Why use indicators to measure and monitor the inclusion of climate change and environmental sustainability in health professions’ education?

Diana Lynne Madden*, Michelle McLean, Meagan Brennan, Aishah Moore

*Corresponding author for this work

Research output: Contribution to journalArticleResearchpeer-review

2 Citations (Scopus)

Abstract

Currently, health professionals are inadequately prepared to meet the challenges that climate change and environmental degradation pose to health systems. Health professions’ education (HPE) has an ethical responsibility to address this and must include the health effects of climate change and environmental sustainability across all curricula. As there is a narrow, closing window in which to take action to avoid the worst health outcomes from climate change, urgent, systematic, system-level change is required by the education sector. Measuring, monitoring, and reporting activity using indicators have been demonstrated to support change by providing a focus for action. A review of the literature on the use of indicators in medical education for climate change and health, however, yielded no publications. The framework of targets and indicators developed for implementation of the Sustainable Development Goals (SDGs) by 2030 and the UNESCO initiative of the Education for Sustainable Development provide a guide for the development of indicators for HPE. Engaging stakeholders and achieving consensus on an approach to indicator development is essential and, where they exist, accreditation standards may have a supporting role. Creating capacity for environmentally sustainable health care at scale and pace should be our collective goal as health professions’ educators.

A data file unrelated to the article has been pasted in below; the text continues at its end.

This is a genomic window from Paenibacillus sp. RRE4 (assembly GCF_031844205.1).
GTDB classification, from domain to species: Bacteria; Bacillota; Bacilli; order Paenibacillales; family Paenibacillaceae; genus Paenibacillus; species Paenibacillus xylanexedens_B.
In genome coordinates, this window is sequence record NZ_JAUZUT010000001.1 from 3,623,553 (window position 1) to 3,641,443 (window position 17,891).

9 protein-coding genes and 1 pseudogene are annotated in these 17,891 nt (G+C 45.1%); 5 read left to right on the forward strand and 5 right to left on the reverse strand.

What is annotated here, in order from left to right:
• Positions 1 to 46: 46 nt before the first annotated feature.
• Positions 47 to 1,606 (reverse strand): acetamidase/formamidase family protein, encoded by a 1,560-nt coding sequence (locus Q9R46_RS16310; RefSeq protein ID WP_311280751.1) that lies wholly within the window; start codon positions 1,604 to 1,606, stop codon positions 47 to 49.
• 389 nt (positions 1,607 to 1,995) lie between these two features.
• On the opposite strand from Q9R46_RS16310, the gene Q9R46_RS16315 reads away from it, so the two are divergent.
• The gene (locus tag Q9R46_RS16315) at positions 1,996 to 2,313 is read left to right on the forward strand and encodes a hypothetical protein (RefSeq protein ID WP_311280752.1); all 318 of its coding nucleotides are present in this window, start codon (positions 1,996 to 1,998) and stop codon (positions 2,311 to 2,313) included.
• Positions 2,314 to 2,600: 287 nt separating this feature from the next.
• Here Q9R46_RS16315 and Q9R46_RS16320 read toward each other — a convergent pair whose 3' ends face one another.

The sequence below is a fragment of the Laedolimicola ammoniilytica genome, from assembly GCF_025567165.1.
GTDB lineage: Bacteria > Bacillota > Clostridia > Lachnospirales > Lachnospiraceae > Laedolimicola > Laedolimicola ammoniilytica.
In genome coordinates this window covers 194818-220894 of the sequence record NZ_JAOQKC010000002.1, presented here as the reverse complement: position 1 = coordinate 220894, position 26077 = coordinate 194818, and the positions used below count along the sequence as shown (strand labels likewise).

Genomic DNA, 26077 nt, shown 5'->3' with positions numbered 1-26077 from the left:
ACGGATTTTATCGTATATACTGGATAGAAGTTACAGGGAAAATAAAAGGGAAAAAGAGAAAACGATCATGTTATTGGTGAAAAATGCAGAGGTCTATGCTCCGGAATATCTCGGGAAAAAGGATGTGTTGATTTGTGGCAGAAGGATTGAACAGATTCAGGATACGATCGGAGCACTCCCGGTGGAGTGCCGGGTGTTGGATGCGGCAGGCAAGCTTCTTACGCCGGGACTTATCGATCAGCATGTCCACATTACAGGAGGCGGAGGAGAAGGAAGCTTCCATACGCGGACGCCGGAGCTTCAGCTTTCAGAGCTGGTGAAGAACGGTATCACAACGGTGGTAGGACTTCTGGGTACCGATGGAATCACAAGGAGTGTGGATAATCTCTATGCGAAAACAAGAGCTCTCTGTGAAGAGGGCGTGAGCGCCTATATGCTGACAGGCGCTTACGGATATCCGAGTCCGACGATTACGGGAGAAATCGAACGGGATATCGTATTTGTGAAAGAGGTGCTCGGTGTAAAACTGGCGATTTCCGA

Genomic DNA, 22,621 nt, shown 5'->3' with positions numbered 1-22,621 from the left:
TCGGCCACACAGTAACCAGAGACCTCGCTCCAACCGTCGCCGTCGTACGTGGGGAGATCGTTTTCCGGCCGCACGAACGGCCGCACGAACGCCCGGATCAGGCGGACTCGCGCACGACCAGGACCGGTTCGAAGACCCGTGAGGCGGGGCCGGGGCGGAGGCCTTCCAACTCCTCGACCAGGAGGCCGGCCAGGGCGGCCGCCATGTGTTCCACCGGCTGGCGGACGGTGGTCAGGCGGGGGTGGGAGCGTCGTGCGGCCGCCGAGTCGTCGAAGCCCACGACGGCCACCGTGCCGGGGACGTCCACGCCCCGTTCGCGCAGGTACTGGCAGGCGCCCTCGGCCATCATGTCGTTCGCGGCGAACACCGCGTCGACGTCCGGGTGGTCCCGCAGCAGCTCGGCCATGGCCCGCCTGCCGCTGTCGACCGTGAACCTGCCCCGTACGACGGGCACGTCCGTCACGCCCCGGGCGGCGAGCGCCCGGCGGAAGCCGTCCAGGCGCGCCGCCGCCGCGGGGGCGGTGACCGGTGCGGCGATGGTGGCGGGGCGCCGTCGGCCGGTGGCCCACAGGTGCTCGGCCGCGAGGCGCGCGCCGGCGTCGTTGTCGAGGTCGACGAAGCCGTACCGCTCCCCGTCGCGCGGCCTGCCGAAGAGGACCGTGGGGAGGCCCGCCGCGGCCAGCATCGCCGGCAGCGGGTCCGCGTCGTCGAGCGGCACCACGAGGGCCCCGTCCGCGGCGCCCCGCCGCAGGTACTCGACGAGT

Original languageEnglish
JournalMedical Teacher
DOIs
Publication statusE-pub ahead of print - 24 Jul 2020

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